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Local

Good Natured: Identifying a ground bee takes more than just a quick look

Take a picture, if you can

The beautiful bloodroot, a native woodland wildflower, benefits from the pollination services provided by ground-nesting bees.
The beautiful bloodroot, a native woodland wildflower, benefits from the pollination services provided by ground-nesting bees.

Ground bees, as we learned last week, are some of our area’s most beneficial insects. They provide spring flowers with the much-needed service of pollination. But plants aren’t the only organisms that benefit.

Humans whose yards are home to ground bees are getting what they need, too, whether they realize it or not. The insects’ excavations help aerate the soil, which improves the penetration of water and nutrients. And that pollination? It’s not just for wildflowers. If you or your neighbors have apple trees or berry bushes, their blooms can’t turn into fruits without being fertilized with help from native bees.

Ah, but wait. As soon as the discussion turns to human-bee interactions, the subject of stings comes up. Can ground bees sting? Yes … and no. Some species can give a noticeable poke, while others have stingers too weak to penetrate human skin. Regardless, the likelihood of getting stung is low. You need to really mess with them to provoke a defensive reaction.

In the previous column I told you about a restoration workday that had occurred at Langum Woods in St. Charles, and how we had discovered a large number of ground bee nests in the lawn. Throughout that afternoon the student workers and I walked along and among the nests without incident. Neither our footsteps nor our voices and excited gestures had any effect on the insects, who went about their business as though we weren’t even there.

(Oh, boy, time for a sidenote. I have a feeling that yellow jackets may have given ground bees a bad name. Yellow jackets are Vespinae wasps that, like ground bees, also happen to nest in the ground. However, as social insects, they have workers whose jobs are to protect the colony. Their societal norm is to sting first and ask questions later. They react to footsteps, gestures and pretty much any other vibration or movement, leading to painful encounters that leave their victims wary of any flying insect that erupts from the ground.)

Good Natured readers may have noticed by now that, throughout this discussion of these fascinating insects, we have used only the very broad term ground bee, with no reference to genus or species. And you know what? We’re not going to. Accurate identification requires examination of parts that are hard to see even when the bees are holding still, let alone when they’re buzzing around doing their important work.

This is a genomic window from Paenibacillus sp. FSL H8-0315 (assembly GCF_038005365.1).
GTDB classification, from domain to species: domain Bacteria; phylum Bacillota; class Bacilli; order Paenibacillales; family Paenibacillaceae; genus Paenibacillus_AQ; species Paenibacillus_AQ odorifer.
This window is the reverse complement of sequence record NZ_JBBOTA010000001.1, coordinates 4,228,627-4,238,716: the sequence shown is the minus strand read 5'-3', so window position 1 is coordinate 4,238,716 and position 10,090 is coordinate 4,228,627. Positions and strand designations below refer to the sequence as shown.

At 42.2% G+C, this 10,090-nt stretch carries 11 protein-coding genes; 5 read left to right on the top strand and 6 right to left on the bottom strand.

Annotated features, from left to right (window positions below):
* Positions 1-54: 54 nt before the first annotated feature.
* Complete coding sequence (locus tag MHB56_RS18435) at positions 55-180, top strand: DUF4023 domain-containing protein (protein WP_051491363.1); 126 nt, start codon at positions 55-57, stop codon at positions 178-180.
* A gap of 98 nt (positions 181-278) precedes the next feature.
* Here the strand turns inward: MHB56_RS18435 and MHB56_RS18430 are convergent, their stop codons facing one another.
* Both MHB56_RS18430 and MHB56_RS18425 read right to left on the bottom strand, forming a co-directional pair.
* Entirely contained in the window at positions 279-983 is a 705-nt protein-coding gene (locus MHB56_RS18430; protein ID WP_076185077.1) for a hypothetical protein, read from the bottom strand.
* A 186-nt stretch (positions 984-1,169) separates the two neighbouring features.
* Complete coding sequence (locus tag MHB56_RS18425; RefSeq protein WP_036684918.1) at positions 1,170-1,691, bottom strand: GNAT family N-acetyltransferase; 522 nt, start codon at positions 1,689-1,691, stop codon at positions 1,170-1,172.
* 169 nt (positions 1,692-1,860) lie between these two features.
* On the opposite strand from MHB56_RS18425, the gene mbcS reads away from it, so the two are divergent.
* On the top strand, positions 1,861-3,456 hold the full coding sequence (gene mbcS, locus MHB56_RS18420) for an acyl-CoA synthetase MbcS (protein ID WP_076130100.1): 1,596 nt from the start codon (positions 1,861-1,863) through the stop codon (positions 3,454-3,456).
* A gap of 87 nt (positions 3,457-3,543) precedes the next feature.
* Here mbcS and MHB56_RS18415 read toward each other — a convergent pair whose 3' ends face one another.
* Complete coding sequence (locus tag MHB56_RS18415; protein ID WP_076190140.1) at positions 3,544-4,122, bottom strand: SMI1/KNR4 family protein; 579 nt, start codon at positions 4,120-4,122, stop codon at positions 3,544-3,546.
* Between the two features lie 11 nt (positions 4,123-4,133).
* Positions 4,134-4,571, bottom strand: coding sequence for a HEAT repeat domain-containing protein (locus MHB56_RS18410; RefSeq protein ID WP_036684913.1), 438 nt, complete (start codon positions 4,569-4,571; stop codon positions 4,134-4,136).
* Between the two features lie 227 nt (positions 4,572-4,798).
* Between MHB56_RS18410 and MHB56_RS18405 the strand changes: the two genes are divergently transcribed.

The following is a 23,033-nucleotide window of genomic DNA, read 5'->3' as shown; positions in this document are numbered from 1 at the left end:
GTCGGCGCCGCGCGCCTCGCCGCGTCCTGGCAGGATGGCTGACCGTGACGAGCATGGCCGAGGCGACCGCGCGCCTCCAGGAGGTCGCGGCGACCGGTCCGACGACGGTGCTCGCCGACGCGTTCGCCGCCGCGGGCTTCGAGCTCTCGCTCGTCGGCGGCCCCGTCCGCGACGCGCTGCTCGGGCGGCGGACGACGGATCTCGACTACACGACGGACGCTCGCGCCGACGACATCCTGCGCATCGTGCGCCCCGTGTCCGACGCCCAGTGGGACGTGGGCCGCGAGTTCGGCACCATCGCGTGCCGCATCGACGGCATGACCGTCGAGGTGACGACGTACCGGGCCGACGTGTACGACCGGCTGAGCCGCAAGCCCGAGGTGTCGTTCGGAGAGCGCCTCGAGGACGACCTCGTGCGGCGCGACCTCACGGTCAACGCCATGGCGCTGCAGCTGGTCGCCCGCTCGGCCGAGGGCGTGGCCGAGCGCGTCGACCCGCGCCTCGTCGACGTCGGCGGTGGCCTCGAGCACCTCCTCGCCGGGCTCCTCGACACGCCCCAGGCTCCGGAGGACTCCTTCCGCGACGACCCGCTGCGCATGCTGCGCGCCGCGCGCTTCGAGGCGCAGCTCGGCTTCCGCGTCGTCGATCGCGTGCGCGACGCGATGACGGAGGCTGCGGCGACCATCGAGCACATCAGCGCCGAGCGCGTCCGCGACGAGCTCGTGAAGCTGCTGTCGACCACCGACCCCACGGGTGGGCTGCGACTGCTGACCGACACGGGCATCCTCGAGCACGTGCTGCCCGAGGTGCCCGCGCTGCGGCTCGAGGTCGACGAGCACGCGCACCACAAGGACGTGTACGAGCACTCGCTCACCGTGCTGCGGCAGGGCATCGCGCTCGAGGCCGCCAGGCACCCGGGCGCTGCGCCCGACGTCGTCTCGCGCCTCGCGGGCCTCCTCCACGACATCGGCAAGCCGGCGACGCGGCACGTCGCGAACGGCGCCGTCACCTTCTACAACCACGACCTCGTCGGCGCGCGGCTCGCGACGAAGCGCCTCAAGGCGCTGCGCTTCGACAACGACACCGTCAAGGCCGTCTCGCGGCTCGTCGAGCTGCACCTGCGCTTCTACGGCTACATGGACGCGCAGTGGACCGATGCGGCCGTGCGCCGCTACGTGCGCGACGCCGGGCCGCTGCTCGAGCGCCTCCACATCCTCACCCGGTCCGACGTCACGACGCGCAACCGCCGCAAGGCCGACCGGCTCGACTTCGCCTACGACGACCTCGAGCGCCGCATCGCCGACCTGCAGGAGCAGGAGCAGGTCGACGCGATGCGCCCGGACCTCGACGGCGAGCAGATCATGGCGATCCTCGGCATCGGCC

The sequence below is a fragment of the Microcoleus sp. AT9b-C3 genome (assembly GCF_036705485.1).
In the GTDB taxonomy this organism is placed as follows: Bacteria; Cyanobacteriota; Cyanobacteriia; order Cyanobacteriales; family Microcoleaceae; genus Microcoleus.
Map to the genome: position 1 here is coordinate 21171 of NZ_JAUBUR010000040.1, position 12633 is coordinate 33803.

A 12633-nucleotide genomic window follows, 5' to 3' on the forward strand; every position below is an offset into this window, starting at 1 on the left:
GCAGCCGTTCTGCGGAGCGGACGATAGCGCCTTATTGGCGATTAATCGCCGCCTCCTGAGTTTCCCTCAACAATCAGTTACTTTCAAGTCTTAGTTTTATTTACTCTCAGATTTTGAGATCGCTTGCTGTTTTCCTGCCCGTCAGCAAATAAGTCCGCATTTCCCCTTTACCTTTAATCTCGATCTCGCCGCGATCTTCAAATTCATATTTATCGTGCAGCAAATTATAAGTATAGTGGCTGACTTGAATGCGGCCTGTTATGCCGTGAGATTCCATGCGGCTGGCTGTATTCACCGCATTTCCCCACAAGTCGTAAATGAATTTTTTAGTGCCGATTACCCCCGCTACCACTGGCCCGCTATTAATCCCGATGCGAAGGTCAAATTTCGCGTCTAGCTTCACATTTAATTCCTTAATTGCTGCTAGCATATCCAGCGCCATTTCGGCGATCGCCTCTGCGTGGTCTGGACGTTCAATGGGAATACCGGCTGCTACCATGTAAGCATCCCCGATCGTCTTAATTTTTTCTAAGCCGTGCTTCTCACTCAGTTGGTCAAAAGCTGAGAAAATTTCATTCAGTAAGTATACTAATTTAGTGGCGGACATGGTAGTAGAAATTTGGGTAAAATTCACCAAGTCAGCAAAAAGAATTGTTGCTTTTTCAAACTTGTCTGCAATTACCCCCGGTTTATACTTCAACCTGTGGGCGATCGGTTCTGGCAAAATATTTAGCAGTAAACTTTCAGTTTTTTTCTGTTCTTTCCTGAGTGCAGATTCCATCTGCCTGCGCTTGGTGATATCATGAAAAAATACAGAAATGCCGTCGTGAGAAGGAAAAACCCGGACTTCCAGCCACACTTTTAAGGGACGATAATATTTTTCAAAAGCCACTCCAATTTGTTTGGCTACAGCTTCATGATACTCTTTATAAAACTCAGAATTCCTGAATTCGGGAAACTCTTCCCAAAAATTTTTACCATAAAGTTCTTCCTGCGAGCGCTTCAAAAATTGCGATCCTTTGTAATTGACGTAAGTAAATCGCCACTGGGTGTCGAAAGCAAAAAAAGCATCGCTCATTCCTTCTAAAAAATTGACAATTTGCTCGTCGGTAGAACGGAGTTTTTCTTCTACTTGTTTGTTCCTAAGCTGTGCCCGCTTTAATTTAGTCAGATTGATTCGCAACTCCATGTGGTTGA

I know what you’re thinking. Take a picture, it’ll last longer! Believe me, I’ve tried, but my marginal photography skills that are barely adequate for capturing rocks and dead stuff are no match for these fast flyers.

About the best I can do is identify the insects’ families. Some are miner bees in the family Andrenidae, and some are cellophane/plasterer/polyester bees and belong to Colletidae. (Fun fact: Female bees in this family line the cells in their burrows with a cellophane-like substance that is a bona-fide polyester. Miner bees, on the other hand, secrete a substance that soaks into the ground, then is rubbed by the female to produce a smooth and sturdy cell wall.)

In going over some of those aforementioned photo attempts, I realized I may actually have examples of individuals from both families. One of the pictures I snapped that day at Langum Woods ran with last week’s column. Though blurry, the bee in that image displayed distinct stripes on its abdomen. This feature could, just maybe, indicate Colletes inaequalis, a polyester species that is very common in springtime throughout the eastern United States.

The picture that appears with this week’s installment came courtesy of my friend Elizabeth. She was trying to capture the beauty of a bloodroot in bloom, but realized later she’d been photo-bombed by a speedy bee with a dark abdomen. Some, though not all, Andrena species exhibit such markings.

As we proceed through the year, even more ground-dwelling bees will start to appear. Some will be Halictidae, or sweat bees; a few might be Megachilidae, the mason and leafcutter bees. Others will be Apidae, the family that besides honeybees includes bumblebees, those big and bumbly bees that make up the genus Bombus.

This weekend looks to be sunny – or at least it did the day I wrote this. The Langum ground bees should be out enjoying the nice weather, and you might choose to do the same. If you can, take a camera or smartphone, so you can attempt to take some pictures of these winged wonders, or at the very least the wildflowers that they visit.

You never know, you might get lucky and get photo-bombed by a bee … maybe even a photo Bombus.

Pam Otto is the manager of nature programs and interpretive services at the Hickory Knolls Discovery Center, a facility of the St. Charles Park District. She can be reached at 630-513-4346 or potto@stcparks.org. Feedback on this column can be sent to editorial@kcchronicle.com.

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